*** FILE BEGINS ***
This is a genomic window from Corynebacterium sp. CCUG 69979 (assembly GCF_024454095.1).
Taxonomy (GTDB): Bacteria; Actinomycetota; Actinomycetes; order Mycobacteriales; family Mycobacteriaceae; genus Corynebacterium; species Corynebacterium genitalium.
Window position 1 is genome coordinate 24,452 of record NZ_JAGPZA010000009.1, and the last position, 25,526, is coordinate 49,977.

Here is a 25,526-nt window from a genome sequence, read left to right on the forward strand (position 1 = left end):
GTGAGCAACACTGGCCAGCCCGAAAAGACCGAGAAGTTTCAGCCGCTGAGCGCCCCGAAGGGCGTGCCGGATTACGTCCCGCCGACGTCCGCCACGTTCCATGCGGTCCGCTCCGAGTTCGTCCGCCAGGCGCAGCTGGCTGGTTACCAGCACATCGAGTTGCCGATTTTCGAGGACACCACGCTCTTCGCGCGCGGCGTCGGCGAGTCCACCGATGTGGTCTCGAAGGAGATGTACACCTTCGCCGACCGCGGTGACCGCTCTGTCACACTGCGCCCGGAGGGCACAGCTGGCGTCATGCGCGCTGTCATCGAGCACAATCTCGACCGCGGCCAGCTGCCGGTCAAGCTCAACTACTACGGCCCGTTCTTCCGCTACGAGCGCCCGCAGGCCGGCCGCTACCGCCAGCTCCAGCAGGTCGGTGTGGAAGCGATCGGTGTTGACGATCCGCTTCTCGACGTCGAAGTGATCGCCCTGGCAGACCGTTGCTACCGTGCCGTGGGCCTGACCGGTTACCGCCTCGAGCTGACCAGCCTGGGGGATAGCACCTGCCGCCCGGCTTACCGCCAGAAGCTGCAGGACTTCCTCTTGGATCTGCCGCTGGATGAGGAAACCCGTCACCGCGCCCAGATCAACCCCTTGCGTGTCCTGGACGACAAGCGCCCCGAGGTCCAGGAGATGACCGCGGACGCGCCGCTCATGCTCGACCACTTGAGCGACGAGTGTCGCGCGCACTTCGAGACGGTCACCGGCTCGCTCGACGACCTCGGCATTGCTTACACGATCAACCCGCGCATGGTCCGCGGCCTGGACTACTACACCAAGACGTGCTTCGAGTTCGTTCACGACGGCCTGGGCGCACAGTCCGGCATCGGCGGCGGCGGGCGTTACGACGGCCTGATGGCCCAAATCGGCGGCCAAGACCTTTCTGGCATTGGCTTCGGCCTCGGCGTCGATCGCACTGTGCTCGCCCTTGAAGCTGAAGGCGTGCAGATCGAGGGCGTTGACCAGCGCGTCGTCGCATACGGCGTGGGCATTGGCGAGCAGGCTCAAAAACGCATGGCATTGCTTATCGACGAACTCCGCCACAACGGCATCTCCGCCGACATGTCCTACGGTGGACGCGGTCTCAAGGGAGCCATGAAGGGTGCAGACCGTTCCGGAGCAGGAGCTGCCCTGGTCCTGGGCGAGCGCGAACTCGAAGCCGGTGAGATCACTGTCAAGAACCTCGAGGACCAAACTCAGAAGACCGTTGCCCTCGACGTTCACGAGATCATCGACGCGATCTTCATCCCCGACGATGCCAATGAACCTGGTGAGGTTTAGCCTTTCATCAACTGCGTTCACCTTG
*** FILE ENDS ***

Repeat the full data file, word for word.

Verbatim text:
This is a genomic window from Corynebacterium sp. CCUG 69979 (assembly GCF_024454095.1).
Taxonomy (GTDB): Bacteria; Actinomycetota; Actinomycetes; order Mycobacteriales; family Mycobacteriaceae; genus Corynebacterium; species Corynebacterium genitalium.
Window position 1 is genome coordinate 24,452 of record NZ_JAGPZA010000009.1, and the last position, 25,526, is coordinate 49,977.

Here is a 25,526-nt window from a genome sequence, read left to right on the forward strand (position 1 = left end):
GTGAGCAACACTGGCCAGCCCGAAAAGACCGAGAAGTTTCAGCCGCTGAGCGCCCCGAAGGGCGTGCCGGATTACGTCCCGCCGACGTCCGCCACGTTCCATGCGGTCCGCTCCGAGTTCGTCCGCCAGGCGCAGCTGGCTGGTTACCAGCACATCGAGTTGCCGATTTTCGAGGACACCACGCTCTTCGCGCGCGGCGTCGGCGAGTCCACCGATGTGGTCTCGAAGGAGATGTACACCTTCGCCGACCGCGGTGACCGCTCTGTCACACTGCGCCCGGAGGGCACAGCTGGCGTCATGCGCGCTGTCATCGAGCACAATCTCGACCGCGGCCAGCTGCCGGTCAAGCTCAACTACTACGGCCCGTTCTTCCGCTACGAGCGCCCGCAGGCCGGCCGCTACCGCCAGCTCCAGCAGGTCGGTGTGGAAGCGATCGGTGTTGACGATCCGCTTCTCGACGTCGAAGTGATCGCCCTGGCAGACCGTTGCTACCGTGCCGTGGGCCTGACCGGTTACCGCCTCGAGCTGACCAGCCTGGGGGATAGCACCTGCCGCCCGGCTTACCGCCAGAAGCTGCAGGACTTCCTCTTGGATCTGCCGCTGGATGAGGAAACCCGTCACCGCGCCCAGATCAACCCCTTGCGTGTCCTGGACGACAAGCGCCCCGAGGTCCAGGAGATGACCGCGGACGCGCCGCTCATGCTCGACCACTTGAGCGACGAGTGTCGCGCGCACTTCGAGACGGTCACCGGCTCGCTCGACGACCTCGGCATTGCTTACACGATCAACCCGCGCATGGTCCGCGGCCTGGACTACTACACCAAGACGTGCTTCGAGTTCGTTCACGACGGCCTGGGCGCACAGTCCGGCATCGGCGGCGGCGGGCGTTACGACGGCCTGATGGCCCAAATCGGCGGCCAAGACCTTTCTGGCATTGGCTTCGGCCTCGGCGTCGATCGCACTGTGCTCGCCCTTGAAGCTGAAGGCGTGCAGATCGAGGGCGTTGACCAGCGCGTCGTCGCATACGGCGTGGGCATTGGCGAGCAGGCTCAAAAACGCATGGCATTGCTTATCGACGAACTCCGCCACAACGGCATCTCCGCCGACATGTCCTACGGTGGACGCGGTCTCAAGGGAGCCATGAAGGGTGCAGACCGTTCCGGAGCAGGAGCTGCCCTGGTCCTGGGCGAGCGCGAACTCGAAGCCGGTGAGATCACTGTCAAGAACCTCGAGGACCAAACTCAGAAGACCGTTGCCCTCGACGTTCACGAGATCATCGACGCGATCTTCATCCCCGACGATGCCAATGAACCTGGTGAGGTTTAGCCTTTCATCAACTGCGTTCACCTTG